There is no emotion, there is peace. There is no ignorance, there is knowledge. There is no passion, there is serenity. There is no chaos, there is harmony. There is no death, there is the Force.
As you can see, they're not so much rules, but ways to live by, and while some of them are good in nature, they holistically lack what Jedi are supposed to do, how they're supposed to do it, and even why. Secondly, without passion, emotion, or even just a teeny bit of ignorance, or plain old mistake, you end up with a completely close-minded and inattentive personality, one that ignores rational issues by administering peace and harmony in an almost ruthless fashion. Hence, the Jedi are the villains of Star Wars, and if you can't already see it, maybe you should rewatch the entire saga once more for a fresher take. Or, simply meditate, like a Jedi would.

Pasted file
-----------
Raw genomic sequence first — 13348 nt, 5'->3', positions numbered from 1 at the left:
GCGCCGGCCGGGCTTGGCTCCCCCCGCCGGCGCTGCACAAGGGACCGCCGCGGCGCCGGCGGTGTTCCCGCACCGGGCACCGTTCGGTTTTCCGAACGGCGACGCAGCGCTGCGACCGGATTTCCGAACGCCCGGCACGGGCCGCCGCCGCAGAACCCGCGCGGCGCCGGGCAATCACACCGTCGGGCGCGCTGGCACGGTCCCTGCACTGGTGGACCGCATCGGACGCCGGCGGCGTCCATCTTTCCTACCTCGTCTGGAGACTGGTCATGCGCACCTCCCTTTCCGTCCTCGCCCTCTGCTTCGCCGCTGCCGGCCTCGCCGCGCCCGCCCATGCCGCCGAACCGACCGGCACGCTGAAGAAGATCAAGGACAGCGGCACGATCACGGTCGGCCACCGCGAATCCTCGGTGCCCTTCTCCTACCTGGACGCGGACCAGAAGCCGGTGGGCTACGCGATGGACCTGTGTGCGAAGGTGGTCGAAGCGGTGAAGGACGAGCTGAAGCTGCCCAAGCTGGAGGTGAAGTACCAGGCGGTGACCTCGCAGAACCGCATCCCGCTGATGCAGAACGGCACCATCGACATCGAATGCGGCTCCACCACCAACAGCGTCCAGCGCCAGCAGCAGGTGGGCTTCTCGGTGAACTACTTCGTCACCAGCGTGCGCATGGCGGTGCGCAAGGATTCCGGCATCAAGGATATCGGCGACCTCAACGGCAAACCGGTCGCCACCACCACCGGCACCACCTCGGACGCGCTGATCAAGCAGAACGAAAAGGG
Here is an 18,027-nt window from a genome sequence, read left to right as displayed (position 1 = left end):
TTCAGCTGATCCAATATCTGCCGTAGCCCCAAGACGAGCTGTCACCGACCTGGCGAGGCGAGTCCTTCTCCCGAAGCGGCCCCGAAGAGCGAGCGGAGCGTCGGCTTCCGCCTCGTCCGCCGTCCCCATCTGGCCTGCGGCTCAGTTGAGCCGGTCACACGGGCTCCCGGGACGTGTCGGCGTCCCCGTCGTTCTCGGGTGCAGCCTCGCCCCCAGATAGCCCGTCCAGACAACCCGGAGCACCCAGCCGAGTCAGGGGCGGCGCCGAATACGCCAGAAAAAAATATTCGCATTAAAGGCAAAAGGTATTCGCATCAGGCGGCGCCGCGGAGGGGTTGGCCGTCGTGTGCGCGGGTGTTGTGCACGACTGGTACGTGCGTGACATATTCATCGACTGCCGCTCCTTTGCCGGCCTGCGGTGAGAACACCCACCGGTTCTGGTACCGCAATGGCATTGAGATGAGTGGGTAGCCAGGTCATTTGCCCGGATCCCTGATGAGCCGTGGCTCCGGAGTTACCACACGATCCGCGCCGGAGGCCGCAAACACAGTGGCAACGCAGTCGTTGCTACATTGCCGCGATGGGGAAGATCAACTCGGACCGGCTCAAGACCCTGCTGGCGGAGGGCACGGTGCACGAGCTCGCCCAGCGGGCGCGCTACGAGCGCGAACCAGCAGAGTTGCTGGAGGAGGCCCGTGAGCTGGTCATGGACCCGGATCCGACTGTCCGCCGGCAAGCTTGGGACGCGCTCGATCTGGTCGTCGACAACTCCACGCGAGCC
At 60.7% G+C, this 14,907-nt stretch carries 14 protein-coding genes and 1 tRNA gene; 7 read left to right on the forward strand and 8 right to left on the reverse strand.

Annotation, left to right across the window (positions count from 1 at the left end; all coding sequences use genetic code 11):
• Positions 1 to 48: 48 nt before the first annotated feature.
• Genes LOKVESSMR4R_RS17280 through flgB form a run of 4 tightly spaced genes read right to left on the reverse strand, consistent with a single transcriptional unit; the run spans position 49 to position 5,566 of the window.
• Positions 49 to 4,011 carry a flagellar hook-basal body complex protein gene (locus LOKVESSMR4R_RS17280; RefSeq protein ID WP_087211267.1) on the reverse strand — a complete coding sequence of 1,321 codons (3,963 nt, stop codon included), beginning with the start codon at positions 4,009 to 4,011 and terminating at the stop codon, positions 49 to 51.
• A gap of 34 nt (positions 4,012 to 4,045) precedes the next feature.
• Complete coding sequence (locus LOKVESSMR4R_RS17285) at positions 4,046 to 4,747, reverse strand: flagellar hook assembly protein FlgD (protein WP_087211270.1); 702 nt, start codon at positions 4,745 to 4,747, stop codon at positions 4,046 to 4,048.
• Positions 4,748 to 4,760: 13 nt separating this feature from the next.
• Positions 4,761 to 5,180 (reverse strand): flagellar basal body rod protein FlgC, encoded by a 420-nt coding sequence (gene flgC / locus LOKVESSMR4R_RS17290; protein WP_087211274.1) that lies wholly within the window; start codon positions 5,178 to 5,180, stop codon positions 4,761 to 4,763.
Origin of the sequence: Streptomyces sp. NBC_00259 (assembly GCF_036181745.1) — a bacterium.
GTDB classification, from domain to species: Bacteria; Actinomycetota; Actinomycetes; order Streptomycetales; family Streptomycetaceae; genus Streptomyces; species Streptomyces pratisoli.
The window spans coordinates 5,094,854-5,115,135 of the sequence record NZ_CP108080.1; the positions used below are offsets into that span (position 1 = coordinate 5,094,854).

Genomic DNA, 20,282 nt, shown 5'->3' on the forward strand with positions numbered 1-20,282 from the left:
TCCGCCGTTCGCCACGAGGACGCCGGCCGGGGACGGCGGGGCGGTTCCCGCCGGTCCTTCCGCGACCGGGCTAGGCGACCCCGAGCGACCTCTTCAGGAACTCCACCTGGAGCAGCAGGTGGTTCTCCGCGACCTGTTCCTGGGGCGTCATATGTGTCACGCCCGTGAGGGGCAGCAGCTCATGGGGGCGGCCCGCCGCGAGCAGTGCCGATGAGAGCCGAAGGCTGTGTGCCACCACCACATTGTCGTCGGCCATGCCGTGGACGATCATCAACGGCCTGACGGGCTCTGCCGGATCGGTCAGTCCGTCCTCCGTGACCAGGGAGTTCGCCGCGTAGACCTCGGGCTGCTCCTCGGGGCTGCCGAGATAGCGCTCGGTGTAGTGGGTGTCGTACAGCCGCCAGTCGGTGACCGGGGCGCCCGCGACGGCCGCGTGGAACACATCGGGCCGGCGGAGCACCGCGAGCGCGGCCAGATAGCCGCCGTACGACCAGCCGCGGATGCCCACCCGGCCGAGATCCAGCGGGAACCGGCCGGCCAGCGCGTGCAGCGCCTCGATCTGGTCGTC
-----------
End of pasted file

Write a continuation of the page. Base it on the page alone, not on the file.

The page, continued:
star wars

About the Creator

Ryan Epps

A cosmic adventurer rendering wayward letters into infinite lengths of conception and prose, like quantum streams of pneumatic information